New York City Ballet
Founders, George Balanchine and Lincoln Kirstein
Founding Choreographers: George Balanchine and Jerome Robbins
Ballet Master in Chief: Peter Martins
Ballet Mistress: Rosemary Dunleavy
Assistant to the Ballet Master in Chief: Sean Lavery
Guest Teacher: Merrill Ashley
Children’s Ballet Master: Garielle Whittle
Orchestra, Music Director: Fayçal Karoui
Chairman of the Board: John L. Vogelstein
Managing Dir. Communications and Special Projects: Robert Daniels
Assoc. Director Communications, Joe Guttridge
Assoc., Communications and Special Projects, Caitlin Gillette
The David H. Koch Theater, Lincoln Center
Dr. Roberta E. Zlokower
February 17, 2010
(Read More NYC Ballet Reviews).
Conductor: Andrews Sill
Liebeslieder Walzer (1960): Music by Johannes Brahms (Opus 52 and Opus 65), Choreography by George Balanchine, Scenery by David Mitchell, Costumes by Karinska, Original Lighting by Ronald Bates, Lighting by Mark Stanley, Pianists: Richard Moredock and Susan Walters, Singers: Ashley Emerson, Katherine Rohrer, Michael Slattery, Thomas Meglioranza, Performed by Darci Kistler, Jennie Somogyi, Janie Taylor, Wendy Whelan, Jared Angle, Sébastien Marcovici, Philip Neal, Justin Peck. Brahms composed the first set of "Walzer" in 1969, which was so successful that he composed the second set on 1874. Balanchine used both sections to celebrate the social dances of Vienna, mid 19th Century. Part I is domestic and intimate, with Part II more theatrical. (NYCB Notes).
Tonight’s performance of Balanchine’s two part Liebeslieder Walzer, to Brahms’ Opus 52 and Opus 65, was mature, rapturous, and noteworthy for varied glances, hand gestures, and casual nuance. This cast is seasoned, except for Justin Peck, sometimes too seasoned, as they are so familiar with each pas de deux, as well as the onstage sitting and gazing, as the other partnered couples perform. Darci Kistler, the most seasoned and soon to retire, seemed radiant and filled with joy every time she took the floor with Jared Angle, her caring partner. She’s still light of foot, and Mr. Angle was propulsive and intense. Jennie Somogyi was more serious in demeanor, the most interesting of the four women, and Sébastien Marcovici added elegance and sophistication in his partnering of Ms. Somogyi. Janie Taylor, a more wispy dancer, brought out the chivalry in Philip Neal, who is about to star in his own Spring farewell. Wendy Whelan was more severe, worldly in her approach, and Justin Peck mastered the genre capably as her partner.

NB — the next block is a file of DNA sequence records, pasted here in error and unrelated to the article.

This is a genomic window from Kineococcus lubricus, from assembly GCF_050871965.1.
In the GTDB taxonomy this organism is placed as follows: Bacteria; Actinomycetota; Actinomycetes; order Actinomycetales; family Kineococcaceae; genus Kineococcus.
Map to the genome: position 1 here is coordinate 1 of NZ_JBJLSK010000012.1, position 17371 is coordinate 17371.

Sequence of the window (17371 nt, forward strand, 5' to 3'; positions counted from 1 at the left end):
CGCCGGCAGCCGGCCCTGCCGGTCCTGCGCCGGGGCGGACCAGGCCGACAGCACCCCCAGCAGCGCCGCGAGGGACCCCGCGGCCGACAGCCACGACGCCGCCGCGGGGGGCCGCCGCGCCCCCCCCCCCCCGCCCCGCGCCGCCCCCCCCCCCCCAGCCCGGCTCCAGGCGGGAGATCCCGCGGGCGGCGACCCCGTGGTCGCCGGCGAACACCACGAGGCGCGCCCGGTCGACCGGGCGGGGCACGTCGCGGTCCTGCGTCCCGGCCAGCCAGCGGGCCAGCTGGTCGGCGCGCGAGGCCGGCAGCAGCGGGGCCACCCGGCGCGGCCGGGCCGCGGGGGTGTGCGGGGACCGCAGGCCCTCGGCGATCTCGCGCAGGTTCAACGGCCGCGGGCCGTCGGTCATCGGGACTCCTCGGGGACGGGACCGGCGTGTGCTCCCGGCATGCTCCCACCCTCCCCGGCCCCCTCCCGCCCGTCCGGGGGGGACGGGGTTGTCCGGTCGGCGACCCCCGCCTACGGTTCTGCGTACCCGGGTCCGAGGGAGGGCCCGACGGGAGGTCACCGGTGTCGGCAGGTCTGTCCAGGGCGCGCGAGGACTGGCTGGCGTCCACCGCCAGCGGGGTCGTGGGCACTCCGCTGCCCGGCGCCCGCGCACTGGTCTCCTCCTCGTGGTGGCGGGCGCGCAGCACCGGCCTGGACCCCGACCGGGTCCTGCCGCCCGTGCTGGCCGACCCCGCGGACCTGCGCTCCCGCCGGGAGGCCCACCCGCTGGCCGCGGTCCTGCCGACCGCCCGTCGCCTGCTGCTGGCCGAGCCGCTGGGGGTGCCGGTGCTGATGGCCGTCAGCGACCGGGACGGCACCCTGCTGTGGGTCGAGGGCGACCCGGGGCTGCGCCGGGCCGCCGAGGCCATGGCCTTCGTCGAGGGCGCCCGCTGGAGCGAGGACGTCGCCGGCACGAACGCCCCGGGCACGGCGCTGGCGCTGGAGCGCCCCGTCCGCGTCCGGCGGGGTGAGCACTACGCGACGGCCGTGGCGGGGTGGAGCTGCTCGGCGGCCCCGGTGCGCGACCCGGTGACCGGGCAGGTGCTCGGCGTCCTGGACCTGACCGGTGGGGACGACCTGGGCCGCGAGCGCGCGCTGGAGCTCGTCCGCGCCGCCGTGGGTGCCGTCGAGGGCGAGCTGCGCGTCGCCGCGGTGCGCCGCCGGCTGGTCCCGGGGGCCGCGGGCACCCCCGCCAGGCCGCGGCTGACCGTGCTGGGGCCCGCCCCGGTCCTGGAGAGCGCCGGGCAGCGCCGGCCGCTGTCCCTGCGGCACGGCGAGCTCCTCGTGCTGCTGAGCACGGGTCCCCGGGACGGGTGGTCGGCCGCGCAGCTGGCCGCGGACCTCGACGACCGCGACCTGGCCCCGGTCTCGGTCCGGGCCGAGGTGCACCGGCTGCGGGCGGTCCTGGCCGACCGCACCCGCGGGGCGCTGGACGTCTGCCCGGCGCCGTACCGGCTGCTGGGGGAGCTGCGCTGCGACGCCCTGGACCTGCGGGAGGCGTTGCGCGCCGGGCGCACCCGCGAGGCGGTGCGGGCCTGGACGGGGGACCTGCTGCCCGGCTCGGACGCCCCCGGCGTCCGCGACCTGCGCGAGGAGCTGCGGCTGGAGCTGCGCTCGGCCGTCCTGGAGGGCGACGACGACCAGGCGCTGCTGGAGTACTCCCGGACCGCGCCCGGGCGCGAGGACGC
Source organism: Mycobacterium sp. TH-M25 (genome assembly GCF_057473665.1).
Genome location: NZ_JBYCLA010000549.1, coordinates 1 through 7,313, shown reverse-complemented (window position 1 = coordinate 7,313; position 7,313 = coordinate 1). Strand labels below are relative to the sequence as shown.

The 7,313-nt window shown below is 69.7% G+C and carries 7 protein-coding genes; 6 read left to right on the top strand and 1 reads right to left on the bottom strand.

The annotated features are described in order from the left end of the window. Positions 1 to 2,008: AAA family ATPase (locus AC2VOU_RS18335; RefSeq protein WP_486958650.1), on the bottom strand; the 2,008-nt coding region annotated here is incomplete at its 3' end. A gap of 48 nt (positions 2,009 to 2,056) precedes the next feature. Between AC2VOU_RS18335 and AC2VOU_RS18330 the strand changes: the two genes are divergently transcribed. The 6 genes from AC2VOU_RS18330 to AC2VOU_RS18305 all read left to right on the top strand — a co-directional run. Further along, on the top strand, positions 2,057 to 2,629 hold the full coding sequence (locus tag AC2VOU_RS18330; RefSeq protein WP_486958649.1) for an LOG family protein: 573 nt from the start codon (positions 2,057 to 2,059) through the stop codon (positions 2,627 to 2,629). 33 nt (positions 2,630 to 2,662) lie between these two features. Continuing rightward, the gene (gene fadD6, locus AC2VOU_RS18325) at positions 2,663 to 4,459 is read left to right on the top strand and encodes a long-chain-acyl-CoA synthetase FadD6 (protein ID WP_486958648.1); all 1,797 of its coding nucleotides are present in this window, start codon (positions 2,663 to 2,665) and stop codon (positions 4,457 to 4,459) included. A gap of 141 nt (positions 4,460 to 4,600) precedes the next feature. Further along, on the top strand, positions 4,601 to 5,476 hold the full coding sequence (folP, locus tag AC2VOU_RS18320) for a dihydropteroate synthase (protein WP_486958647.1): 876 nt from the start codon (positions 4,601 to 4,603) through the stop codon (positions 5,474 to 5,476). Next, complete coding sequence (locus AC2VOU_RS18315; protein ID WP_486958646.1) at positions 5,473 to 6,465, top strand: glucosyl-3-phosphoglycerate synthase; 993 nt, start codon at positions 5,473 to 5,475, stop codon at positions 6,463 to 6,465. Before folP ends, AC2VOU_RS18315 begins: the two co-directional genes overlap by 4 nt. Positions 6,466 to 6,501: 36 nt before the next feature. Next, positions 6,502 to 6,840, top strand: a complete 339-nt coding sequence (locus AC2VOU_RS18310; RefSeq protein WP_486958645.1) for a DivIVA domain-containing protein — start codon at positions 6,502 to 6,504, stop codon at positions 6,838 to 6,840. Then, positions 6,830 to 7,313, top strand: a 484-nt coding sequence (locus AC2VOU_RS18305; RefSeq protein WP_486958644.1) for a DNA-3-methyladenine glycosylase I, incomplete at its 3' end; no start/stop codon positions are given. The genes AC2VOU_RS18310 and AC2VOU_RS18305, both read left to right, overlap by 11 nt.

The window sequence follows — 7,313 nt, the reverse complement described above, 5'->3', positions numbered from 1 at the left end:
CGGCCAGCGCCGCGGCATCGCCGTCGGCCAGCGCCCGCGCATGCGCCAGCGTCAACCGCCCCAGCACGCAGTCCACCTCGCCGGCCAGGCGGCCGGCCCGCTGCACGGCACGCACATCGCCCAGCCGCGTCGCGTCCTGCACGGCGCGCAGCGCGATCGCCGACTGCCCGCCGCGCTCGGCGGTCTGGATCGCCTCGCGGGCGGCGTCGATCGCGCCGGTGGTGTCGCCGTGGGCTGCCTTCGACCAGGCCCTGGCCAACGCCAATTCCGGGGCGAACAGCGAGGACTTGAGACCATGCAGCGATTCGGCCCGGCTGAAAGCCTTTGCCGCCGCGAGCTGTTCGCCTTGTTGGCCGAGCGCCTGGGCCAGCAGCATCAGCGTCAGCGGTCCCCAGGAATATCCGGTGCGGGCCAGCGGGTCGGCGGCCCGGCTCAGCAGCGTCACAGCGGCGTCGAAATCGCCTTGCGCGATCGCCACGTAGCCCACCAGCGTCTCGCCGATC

Richard Moredock and Susan Walters were the duo pianists, professional and rhythmic, as each waltz swirled. However, the four singers were in need of fine tuning, and the rapturous German lyrics seemed leaden, dark, and despairing. Considering the rapturous imagery of this regal setting and flowing, formal costumes, a lighter vocal approach was called for. There are two scenes with changes in Karinska’s women’s costumes from gowns to tutus, as dreaminess sets in, while the male partners are in Karinska’s retro long-coated tuxedoes and white gloves. David Mitchell’s sumptuous tall French doors that open to shifting sky through Ronald Bates’ (now Mark Stanley’s) dramatic lighting add largesse to the stage that merges indoors and out. The mental image I left with was one of Meissen porcelain figurines coming to life in a private ballroom, long ago.
Tschaikovsky Piano Concerto No. 2 (1964): Music by Peter Ilyitch Tschaikovsky (Piano Concerto No. 2 in G Major), Choreography by George Balanchine, Costumes by Gary Lisz, Lighting by Mark Stanley, Piano: Elaine Chelton, Performed by Ashley Bouder, Jonathan Stafford, Savannah Lowery, Sean Suozzi, Amanda Hankes, Christian Tworzyanski, Ashley Laracey and the Company.
Ashley Bouder and Jonathan Stafford led this original 1941 work that Balanchine revised first in 1964, and then again in 1973, from his original Ballet Imperial, with its more ornate set and costumes, to his less complex Tschaikovsky Piano Concerto No. 2. Ms. Bouder was in superb form, impeccable balance and sureness, and she took the stage by storm. Mr. Stafford, a more internalized dancer, attentively partnered her, without drawing attention away from her luster. Savannah Lowery, muscular and occasionally stiff, will grow into this role. She danced without caution and without the seasoned vibrancy that the role requires.
Of the other lead dancers, Sean Suozzi and Christian Tworzyanski were both riveting onstage, two artists to watch. The women, Amanda Hankes and Ashley Laracey, will also grow deeper into the challenging choreography. Of the Corps dancers, Marika Anderson, Kaitlyn Gilliland, Gwyneth Muller, Daniel Applebaum, and Chase Finlay caught my eye. Elaine Chelton provided a powerful piano interpretation of the Concerto’s dynamics. Gary Lisz’ costumes sparkled. I could not say the same for Andrews Sill’s conducting tonight, as the orchestra is predictably stronger and more in sync with the dancers, when Maestro Karoui is on the podium.